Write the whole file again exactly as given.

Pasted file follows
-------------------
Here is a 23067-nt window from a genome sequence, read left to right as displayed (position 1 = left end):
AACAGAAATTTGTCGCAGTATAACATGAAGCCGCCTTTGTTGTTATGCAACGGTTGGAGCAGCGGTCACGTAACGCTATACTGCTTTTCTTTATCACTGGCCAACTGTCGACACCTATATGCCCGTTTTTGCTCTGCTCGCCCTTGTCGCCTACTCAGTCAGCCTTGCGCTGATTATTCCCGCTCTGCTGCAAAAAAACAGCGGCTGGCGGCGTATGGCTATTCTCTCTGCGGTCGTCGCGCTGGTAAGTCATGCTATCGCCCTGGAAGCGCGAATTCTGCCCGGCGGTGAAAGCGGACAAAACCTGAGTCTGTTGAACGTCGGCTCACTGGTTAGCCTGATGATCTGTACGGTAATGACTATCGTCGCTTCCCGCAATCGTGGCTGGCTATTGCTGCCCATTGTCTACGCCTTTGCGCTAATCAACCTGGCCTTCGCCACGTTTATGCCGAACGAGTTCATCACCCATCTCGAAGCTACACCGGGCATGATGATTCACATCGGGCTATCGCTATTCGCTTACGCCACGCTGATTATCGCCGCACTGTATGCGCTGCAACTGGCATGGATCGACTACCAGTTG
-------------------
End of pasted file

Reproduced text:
Here is a 23067-nt window from a genome sequence, read left to right as displayed (position 1 = left end):
AACAGAAATTTGTCGCAGTATAACATGAAGCCGCCTTTGTTGTTATGCAACGGTTGGAGCAGCGGTCACGTAACGCTATACTGCTTTTCTTTATCACTGGCCAACTGTCGACACCTATATGCCCGTTTTTGCTCTGCTCGCCCTTGTCGCCTACTCAGTCAGCCTTGCGCTGATTATTCCCGCTCTGCTGCAAAAAAACAGCGGCTGGCGGCGTATGGCTATTCTCTCTGCGGTCGTCGCGCTGGTAAGTCATGCTATCGCCCTGGAAGCGCGAATTCTGCCCGGCGGTGAAAGCGGACAAAACCTGAGTCTGTTGAACGTCGGCTCACTGGTTAGCCTGATGATCTGTACGGTAATGACTATCGTCGCTTCCCGCAATCGTGGCTGGCTATTGCTGCCCATTGTCTACGCCTTTGCGCTAATCAACCTGGCCTTCGCCACGTTTATGCCGAACGAGTTCATCACCCATCTCGAAGCTACACCGGGCATGATGATTCACATCGGGCTATCGCTATTCGCTTACGCCACGCTGATTATCGCCGCACTGTATGCGCTGCAACTGGCATGGATCGACTACCAGTTG